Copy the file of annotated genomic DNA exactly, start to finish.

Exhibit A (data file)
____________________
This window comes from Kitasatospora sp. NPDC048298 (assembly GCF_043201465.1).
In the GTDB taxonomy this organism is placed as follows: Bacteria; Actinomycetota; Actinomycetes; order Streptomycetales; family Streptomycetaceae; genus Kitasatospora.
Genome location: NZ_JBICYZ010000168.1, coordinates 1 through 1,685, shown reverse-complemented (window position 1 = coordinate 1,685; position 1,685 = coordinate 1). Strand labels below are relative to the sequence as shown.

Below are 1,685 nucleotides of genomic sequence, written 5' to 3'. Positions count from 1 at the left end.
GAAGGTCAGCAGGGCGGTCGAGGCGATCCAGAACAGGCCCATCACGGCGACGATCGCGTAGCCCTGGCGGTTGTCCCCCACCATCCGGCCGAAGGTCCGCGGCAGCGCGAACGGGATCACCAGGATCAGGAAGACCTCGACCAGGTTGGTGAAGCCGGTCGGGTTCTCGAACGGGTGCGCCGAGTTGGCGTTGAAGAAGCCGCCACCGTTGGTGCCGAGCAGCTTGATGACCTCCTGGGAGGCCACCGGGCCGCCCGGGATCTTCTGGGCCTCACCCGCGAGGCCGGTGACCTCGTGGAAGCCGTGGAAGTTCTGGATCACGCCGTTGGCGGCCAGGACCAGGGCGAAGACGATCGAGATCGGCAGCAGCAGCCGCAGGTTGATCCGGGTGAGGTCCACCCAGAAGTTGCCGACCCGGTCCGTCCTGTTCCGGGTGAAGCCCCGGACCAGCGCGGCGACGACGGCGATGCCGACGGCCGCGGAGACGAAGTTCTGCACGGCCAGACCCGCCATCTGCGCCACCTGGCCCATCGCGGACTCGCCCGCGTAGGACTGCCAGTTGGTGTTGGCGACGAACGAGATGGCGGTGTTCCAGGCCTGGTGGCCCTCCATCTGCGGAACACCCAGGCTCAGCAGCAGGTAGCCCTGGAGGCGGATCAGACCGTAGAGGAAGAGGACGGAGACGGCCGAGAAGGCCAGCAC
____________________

This window comes from Kitasatospora sp. NPDC048298 (assembly GCF_043201465.1).
In the GTDB taxonomy this organism is placed as follows: Bacteria; Actinomycetota; Actinomycetes; order Streptomycetales; family Streptomycetaceae; genus Kitasatospora.
Genome location: NZ_JBICYZ010000168.1, coordinates 1 through 1,685, shown reverse-complemented (window position 1 = coordinate 1,685; position 1,685 = coordinate 1). Strand labels below are relative to the sequence as shown.

Below are 1,685 nucleotides of genomic sequence, written 5' to 3'. Positions count from 1 at the left end.
GAAGGTCAGCAGGGCGGTCGAGGCGATCCAGAACAGGCCCATCACGGCGACGATCGCGTAGCCCTGGCGGTTGTCCCCCACCATCCGGCCGAAGGTCCGCGGCAGCGCGAACGGGATCACCAGGATCAGGAAGACCTCGACCAGGTTGGTGAAGCCGGTCGGGTTCTCGAACGGGTGCGCCGAGTTGGCGTTGAAGAAGCCGCCACCGTTGGTGCCGAGCAGCTTGATGACCTCCTGGGAGGCCACCGGGCCGCCCGGGATCTTCTGGGCCTCACCCGCGAGGCCGGTGACCTCGTGGAAGCCGTGGAAGTTCTGGATCACGCCGTTGGCGGCCAGGACCAGGGCGAAGACGATCGAGATCGGCAGCAGCAGCCGCAGGTTGATCCGGGTGAGGTCCACCCAGAAGTTGCCGACCCGGTCCGTCCTGTTCCGGGTGAAGCCCCGGACCAGCGCGGCGACGACGGCGATGCCGACGGCCGCGGAGACGAAGTTCTGCACGGCCAGACCCGCCATCTGCGCCACCTGGCCCATCGCGGACTCGCCCGCGTAGGACTGCCAGTTGGTGTTGGCGACGAACGAGATGGCGGTGTTCCAGGCCTGGTGGCCCTCCATCTGCGGAACACCCAGGCTCAGCAGCAGGTAGCCCTGGAGGCGGATCAGACCGTAGAGGAAGAGGACGGAGACGGCCGAGAAGGCCAGCAC